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Rays of sun are shining on rail service

There appears to be some rays of excitement from enthusiasts who are pushing for the return of passenger railway service to the area between New Orleans and Jacksonville. This is especially so since rail tracks and beds have now been repaired following damage from Hurricane Katrina and other strong storms.

But there is a growing feeling among some lawmakers, especially Republicans, that financially supplementing railway passenger travel is unwise. In fact, this issue was looked upon unfavorably at last week’s Republican convention. Even the Poarch Creeks would have no influence changing the minds of these lawmakers. By the way, I saw members of the tribe in photo ops with some of the Republicans while watching the convention on TV.

The real hang up is the geographical location of this route. Some lawmakers believe the area will always be pronged by damaging hurricanes. This has been the case twice over the past several years. You have not heard this concern aired publicly, but the more knowledgeable legislators content this is a valid reason to not supplement passenger service.

While a study of rail service is ongoing, it has become evident that many towns along the route have not prepared for “stops.” Even though the stops would be limited, only Atmore can now handle “depot” operations. But the commission making the study said Atmore would still have to make considerable updates. Mobile is reported to be updating its depot. (More detailed information about the route can be found on AL.com under “Obstacles, Alternatives emerge in Alabama’s push for more passenger rail.”

Some believe more experts, engineers, etc., should be added to the study group and not rely on novice and untrained members.

Making the industry totally private would end the need for governmental support. Perhaps the Creeks could play a role in this concept. They have come to the rescue of many, many worthwhile causes not only here, but in areas throughout the entire south.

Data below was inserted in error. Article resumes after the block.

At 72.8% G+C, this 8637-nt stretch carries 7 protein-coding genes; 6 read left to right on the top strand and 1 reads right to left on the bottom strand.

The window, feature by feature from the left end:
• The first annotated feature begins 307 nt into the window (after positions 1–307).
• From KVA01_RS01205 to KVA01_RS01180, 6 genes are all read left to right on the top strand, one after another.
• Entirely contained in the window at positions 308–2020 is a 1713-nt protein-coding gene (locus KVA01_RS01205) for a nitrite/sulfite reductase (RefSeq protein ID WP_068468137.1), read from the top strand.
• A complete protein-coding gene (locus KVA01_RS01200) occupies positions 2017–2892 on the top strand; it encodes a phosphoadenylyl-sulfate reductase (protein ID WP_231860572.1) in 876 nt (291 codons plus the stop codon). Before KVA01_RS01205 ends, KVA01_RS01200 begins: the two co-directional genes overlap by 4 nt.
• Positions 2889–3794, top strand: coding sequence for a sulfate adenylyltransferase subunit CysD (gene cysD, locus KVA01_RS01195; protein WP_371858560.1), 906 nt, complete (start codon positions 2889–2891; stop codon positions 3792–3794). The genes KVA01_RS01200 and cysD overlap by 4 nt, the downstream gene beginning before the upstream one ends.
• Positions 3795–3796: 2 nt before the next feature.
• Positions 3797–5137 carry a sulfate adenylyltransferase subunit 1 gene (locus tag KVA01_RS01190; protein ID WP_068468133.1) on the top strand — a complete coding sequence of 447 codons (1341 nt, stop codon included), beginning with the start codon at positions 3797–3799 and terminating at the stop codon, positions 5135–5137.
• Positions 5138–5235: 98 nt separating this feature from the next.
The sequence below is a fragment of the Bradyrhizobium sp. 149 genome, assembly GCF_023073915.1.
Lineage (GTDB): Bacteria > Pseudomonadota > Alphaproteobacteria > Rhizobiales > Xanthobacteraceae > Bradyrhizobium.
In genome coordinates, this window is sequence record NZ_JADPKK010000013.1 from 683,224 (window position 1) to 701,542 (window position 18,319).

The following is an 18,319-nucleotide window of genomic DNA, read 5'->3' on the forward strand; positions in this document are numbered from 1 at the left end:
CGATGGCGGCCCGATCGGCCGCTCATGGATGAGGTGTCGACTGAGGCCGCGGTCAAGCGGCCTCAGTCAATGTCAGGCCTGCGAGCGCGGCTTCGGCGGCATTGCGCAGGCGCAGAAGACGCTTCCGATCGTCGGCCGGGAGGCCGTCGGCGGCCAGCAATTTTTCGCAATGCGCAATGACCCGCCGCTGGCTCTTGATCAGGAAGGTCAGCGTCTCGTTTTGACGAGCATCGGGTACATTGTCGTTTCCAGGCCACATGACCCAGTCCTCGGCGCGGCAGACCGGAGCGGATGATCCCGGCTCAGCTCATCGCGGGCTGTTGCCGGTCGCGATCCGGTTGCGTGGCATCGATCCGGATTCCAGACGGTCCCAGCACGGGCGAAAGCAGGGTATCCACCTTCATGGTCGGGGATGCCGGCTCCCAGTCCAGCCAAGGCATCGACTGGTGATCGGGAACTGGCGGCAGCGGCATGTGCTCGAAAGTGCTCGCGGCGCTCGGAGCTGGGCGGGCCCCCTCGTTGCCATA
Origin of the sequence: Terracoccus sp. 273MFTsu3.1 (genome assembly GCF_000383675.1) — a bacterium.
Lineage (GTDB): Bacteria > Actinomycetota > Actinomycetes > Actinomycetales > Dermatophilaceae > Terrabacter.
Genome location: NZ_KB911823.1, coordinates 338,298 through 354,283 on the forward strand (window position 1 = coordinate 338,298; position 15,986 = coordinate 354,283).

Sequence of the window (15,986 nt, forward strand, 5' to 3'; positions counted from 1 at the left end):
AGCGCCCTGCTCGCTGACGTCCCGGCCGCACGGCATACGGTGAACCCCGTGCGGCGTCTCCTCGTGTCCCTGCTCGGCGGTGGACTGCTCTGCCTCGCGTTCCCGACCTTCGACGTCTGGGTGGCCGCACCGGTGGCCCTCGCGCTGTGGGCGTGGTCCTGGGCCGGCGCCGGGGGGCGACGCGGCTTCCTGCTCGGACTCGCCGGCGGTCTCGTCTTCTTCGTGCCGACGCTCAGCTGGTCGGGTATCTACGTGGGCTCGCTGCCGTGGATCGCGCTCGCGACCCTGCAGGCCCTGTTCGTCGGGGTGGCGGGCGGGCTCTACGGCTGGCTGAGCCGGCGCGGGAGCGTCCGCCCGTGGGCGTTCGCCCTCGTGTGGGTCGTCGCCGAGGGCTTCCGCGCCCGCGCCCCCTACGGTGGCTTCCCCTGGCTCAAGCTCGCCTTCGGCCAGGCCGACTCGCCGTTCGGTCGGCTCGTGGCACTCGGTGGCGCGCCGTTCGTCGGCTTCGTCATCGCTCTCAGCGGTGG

Sept. 4 is the date for the report on restoration to be complete. Hopefully, answers to this controversial issue will be known by then.

Another issue facing Alabamians is the lotto issue. Our Governor has made a 180-degree turn, and is now pushing for favorable lotto programs in the state. One can wonder how he can even make decisions about this or any other projects with his receiving a barrage of unfavorable news stories about his linkage with his secretary.

Jason Zengerle wrote a blistering account of his “affair” on AL.com last June. His piece was titled “The Love Song of Robert Bentley Alabama’s Horndog Governor.” This is only one of several stories shaming the Governor.

Bentley shows signs of strength, however, as the stories pile on him. Perhaps his turn for the lotto will recapture some of his statue. Pulpits across the state are blasting him for this in hopes of convincing voters to vote down the lotto if it, indeed, becomes a voting issue.

Folks, do you realize the role Billy Gates plays in our community? Wounded in a far eastern war as a member of our national guard, he has emerged as quite an authority in veteran matters. In addition he oversees veteran’s breakfast meals, military funerals and evens helps veterans get answers to their benefits needs. He is the main source behind the “bricks” in the memorial section of our courtyard. The bricks depict military men and women who lost their life in combat. Oh, by the way those breakfast meals are open to the general public, not just veterans.

Students and teachers will be back in the classrooms in just a few short days and college football makes its debut in about one month.

All these late summer and fall happenings can only remind us that hurricane season is upon us. And rightly so because we have one eye on a developing storm right now and one eye on other storms ready to soar off the African coast.

Those I worked for over the past 35 years tell me we can expect as many as seven storms to form and some could possibly get into the Gulf. There are no west-to-east blowing winds to impair them this year because the weather factor El Niño has evacuated. Of course predictions do not mean these hurricane will come our way. Right now they are conversation pieces but you can never overlook their possibilities.

More news next week.

Contact Lowell at exam@frontiernet.net.